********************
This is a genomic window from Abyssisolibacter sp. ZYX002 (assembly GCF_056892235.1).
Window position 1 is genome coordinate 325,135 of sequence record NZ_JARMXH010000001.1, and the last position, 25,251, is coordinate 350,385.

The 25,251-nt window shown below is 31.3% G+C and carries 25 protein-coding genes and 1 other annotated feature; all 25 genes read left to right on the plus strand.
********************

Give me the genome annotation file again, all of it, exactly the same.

This is a genomic window from Abyssisolibacter sp. ZYX002 (assembly GCF_056892235.1).
Window position 1 is genome coordinate 325,135 of sequence record NZ_JARMXH010000001.1, and the last position, 25,251, is coordinate 350,385.

The 25,251-nt window shown below is 31.3% G+C and carries 25 protein-coding genes and 1 other annotated feature; all 25 genes read left to right on the plus strand.